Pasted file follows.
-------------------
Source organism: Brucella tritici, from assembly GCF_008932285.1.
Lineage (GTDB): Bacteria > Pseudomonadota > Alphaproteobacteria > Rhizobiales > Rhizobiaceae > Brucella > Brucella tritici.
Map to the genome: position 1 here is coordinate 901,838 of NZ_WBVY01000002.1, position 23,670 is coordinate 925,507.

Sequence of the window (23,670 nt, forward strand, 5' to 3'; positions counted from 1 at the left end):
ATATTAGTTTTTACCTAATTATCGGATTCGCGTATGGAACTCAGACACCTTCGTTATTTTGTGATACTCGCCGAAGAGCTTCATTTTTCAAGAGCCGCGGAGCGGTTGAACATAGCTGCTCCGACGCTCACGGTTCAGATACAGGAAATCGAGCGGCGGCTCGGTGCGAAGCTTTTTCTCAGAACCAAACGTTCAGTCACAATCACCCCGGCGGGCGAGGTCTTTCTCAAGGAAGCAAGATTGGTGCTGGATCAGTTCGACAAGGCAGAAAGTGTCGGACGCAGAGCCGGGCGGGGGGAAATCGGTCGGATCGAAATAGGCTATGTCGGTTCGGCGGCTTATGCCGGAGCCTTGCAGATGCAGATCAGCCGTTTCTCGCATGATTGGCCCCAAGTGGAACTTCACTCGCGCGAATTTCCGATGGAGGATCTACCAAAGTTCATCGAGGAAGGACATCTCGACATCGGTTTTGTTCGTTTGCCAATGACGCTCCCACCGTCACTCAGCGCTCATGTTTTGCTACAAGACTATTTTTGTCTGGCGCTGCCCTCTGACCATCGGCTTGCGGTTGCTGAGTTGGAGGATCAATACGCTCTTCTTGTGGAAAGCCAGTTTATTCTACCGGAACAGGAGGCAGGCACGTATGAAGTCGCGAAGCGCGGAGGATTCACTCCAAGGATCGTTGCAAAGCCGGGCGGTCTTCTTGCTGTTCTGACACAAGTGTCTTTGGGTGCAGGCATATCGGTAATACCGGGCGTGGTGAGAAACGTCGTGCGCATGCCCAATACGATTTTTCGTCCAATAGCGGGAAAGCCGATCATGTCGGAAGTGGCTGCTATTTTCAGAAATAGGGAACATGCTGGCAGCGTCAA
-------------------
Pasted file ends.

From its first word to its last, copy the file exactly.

Source organism: Brucella tritici, from assembly GCF_008932285.1.
Lineage (GTDB): Bacteria > Pseudomonadota > Alphaproteobacteria > Rhizobiales > Rhizobiaceae > Brucella > Brucella tritici.
Map to the genome: position 1 here is coordinate 901,838 of NZ_WBVY01000002.1, position 23,670 is coordinate 925,507.

Sequence of the window (23,670 nt, forward strand, 5' to 3'; positions counted from 1 at the left end):
ATATTAGTTTTTACCTAATTATCGGATTCGCGTATGGAACTCAGACACCTTCGTTATTTTGTGATACTCGCCGAAGAGCTTCATTTTTCAAGAGCCGCGGAGCGGTTGAACATAGCTGCTCCGACGCTCACGGTTCAGATACAGGAAATCGAGCGGCGGCTCGGTGCGAAGCTTTTTCTCAGAACCAAACGTTCAGTCACAATCACCCCGGCGGGCGAGGTCTTTCTCAAGGAAGCAAGATTGGTGCTGGATCAGTTCGACAAGGCAGAAAGTGTCGGACGCAGAGCCGGGCGGGGGGAAATCGGTCGGATCGAAATAGGCTATGTCGGTTCGGCGGCTTATGCCGGAGCCTTGCAGATGCAGATCAGCCGTTTCTCGCATGATTGGCCCCAAGTGGAACTTCACTCGCGCGAATTTCCGATGGAGGATCTACCAAAGTTCATCGAGGAAGGACATCTCGACATCGGTTTTGTTCGTTTGCCAATGACGCTCCCACCGTCACTCAGCGCTCATGTTTTGCTACAAGACTATTTTTGTCTGGCGCTGCCCTCTGACCATCGGCTTGCGGTTGCTGAGTTGGAGGATCAATACGCTCTTCTTGTGGAAAGCCAGTTTATTCTACCGGAACAGGAGGCAGGCACGTATGAAGTCGCGAAGCGCGGAGGATTCACTCCAAGGATCGTTGCAAAGCCGGGCGGTCTTCTTGCTGTTCTGACACAAGTGTCTTTGGGTGCAGGCATATCGGTAATACCGGGCGTGGTGAGAAACGTCGTGCGCATGCCCAATACGATTTTTCGTCCAATAGCGGGAAAGCCGATCATGTCGGAAGTGGCTGCTATTTTCAGAAATAGGGAACATGCTGGCAGCGTCAA